Last year I made the decision to stop giving out letter grades as much as possible. This was not an easy decision or one that I made lightly. Only after research, deep reflection, and many conversations with peers did I decide that this was the best step for me within my educational philosophy. This post is not a debate of why I quit letter grades, but a how, so here goes.
- Do your research. I knew that to do this right I had to have my philosophy and facts straight so I read Alfie Kohn’s work, as well as the numerous blogs, articles, and reflections on it available through a Google search. This strengthened my stance and gave me practical know-how.
- Think it through. This is a bucking-the-system type of decision so you need to be clear on why you are doing this. Providing students with more meaningful feedback: yes. Less work and more free time: no.
- Now think it through practically. What is this going to look like in your room? How will you take notes? How will you assess their learning? And then how will you compile that all into feedback, progress reports, and perhaps even a dictated grade on a district report card? This was my biggest hurdle this year and something that I need to refine next year.
- Create your goals. All lessons have to have goals, otherwise you will have nothing to assess. Sometimes we are not totally sure of that what those goals are since a curriculum has been prescribed to us. Dig through it and find them or create your own within your standards and then make a list or some sort of report. I was able to quickly assess through verbal Q&A whether a student was secure in something or not and then check off that goal, moving that student on to something else.
- Involve the higher ups. I didn’t have to alert my principal to what I was planning on doing but it made my life a lot easier when I did. Some districts will not support this without a proper discussion and it is important to have allies if someone questions your program or philosophy.
- Explain it to your families, and particularly your students. The first few weeks we discussed what proper feedback was, what we could use it for, and how the feedback was just another step in our journey. This made my students start to focus on the feedback rather than pine for a grade to be done with it. Deadlines became more flexible and a product was seldom “done” but always a work in progress.
- Involve your students. I had to still give letter grades on our report cards so I discussed with students what their grade should be. More time consuming, absolutely, but it was wonderful to see their knowledge of the subject and understanding of what they should know. Most of the time, their grades and mine lined up perfectly and in rare occasions were they much harder on themselves than I was. Either way we figured it out together, through conversation and reflection, and they started to own their learning more.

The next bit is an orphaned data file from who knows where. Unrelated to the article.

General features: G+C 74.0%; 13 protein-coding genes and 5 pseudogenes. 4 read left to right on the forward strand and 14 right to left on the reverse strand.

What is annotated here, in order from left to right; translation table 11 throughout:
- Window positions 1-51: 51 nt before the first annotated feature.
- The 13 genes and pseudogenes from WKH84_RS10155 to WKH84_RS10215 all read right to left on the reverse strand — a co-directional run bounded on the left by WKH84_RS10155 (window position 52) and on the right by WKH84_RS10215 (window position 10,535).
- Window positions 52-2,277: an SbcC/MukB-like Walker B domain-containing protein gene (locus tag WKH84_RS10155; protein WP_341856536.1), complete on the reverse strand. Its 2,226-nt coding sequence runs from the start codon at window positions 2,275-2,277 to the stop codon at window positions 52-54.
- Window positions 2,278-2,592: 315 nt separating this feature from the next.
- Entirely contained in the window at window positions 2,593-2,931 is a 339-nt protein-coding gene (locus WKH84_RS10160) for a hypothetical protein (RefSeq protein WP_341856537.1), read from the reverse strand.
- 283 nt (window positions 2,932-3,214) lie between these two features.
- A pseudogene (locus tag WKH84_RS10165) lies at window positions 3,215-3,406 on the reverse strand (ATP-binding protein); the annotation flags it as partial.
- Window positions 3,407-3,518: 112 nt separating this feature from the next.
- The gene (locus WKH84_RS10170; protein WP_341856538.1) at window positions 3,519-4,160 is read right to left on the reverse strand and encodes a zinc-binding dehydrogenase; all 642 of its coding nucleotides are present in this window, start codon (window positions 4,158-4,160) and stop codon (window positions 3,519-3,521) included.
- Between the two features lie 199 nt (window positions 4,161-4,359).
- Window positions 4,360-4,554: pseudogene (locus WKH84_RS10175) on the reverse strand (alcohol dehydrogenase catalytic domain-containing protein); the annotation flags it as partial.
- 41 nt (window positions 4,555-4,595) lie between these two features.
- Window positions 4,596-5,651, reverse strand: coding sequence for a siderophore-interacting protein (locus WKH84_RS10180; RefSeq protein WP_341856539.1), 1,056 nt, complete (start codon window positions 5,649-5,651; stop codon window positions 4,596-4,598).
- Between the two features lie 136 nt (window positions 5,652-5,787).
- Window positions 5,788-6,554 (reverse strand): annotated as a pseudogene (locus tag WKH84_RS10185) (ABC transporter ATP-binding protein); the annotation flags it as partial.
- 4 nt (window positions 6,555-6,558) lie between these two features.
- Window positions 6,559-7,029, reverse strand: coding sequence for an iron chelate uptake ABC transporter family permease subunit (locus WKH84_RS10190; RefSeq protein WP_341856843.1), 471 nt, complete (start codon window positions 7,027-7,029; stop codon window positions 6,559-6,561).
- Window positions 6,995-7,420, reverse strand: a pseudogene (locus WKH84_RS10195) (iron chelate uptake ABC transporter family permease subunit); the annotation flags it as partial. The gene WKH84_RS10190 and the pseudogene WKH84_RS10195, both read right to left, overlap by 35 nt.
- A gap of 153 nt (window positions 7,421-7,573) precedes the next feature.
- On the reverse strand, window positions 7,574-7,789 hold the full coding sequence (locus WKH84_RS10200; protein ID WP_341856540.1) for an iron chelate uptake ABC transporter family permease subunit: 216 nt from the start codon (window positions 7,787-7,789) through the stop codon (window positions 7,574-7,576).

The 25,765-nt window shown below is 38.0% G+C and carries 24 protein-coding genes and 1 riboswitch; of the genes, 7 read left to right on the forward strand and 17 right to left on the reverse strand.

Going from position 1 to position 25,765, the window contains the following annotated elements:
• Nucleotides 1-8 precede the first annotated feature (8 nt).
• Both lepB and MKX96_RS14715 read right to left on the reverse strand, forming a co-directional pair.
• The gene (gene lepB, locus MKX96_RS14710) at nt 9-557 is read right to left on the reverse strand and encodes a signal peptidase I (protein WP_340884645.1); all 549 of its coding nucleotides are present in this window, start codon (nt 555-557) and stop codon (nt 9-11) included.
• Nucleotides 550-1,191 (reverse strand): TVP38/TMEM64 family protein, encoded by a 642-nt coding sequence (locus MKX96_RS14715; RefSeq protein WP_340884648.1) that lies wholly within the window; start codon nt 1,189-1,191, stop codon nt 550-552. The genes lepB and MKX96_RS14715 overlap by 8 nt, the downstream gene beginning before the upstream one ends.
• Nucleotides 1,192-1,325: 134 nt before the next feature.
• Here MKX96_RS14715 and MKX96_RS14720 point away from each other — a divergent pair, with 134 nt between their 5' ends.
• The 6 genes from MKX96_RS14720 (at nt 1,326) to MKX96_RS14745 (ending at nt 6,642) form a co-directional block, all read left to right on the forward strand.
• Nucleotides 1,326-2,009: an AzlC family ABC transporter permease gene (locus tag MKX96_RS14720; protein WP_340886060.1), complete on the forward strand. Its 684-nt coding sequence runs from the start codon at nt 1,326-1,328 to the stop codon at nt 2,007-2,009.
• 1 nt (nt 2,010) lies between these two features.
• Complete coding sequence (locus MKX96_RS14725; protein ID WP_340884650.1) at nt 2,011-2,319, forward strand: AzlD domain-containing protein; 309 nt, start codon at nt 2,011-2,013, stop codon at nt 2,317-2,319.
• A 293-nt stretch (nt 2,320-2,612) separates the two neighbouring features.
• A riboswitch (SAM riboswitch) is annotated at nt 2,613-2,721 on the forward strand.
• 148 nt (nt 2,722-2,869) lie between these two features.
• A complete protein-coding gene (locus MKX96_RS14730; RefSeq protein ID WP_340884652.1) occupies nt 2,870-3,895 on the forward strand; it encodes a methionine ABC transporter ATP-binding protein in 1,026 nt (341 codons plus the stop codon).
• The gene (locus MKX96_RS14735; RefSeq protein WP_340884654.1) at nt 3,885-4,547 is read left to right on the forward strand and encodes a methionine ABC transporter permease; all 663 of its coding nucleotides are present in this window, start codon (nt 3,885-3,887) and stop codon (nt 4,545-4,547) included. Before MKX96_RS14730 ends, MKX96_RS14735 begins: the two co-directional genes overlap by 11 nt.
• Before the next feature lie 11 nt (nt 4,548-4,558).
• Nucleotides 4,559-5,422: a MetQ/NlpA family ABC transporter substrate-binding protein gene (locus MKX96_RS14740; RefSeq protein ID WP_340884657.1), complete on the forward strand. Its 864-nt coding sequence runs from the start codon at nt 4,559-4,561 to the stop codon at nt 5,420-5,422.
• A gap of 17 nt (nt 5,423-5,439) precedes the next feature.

- Plan for it. Meaningful assessment does not just happen, it is planned and somehow noted. If you think you are just going to remember, you are not. So every day I had my trusty clipboard that I took notes on, checked off progress and goals accomplished on, and added anything else useful to. This became my “grade book” and the days I didn’t use it, all of that information was lost.
- Take Your Time. Letter grades will always be easier to do because they most often are compiled from a piece of paper or a one-time presentation. Deep feedback is not. This happens through conversations, assignments, and lots and lots of formative assessment. Give yourself time to take it all in, take your most important goals and give them enough time to be accomplished by your students, and then give yourself enough time to have the conversations. The conversations are the most important tool here.
- Allow Yourself to Change. This means both allowing yourself to try out not giving letter grades and then figuring out if it works for you. This also means allowing yourself to know that this is a work in progress. There were absolutely missed opportunities in my room this year concerning feedback, but I know what to work on now. I also know what my goals are, how to engage students in meaningful conversation regarding their work, and also how to give better feedback. Just like our students, we too, are learning.
- Most Importantly: Reach Out. Through my PLN I was able to engage in meaningful conversations and iron out hurdles with the help of Joe Bower, Jeremy MacDonald, and Chris Wejr. I even reached out to Alfie Kohn. There are people who have done this before you, there are people who have gone through it before you, use them, ask them questions, and know that you are not alone. I am always available to discuss this with anyone so reach out to me as well.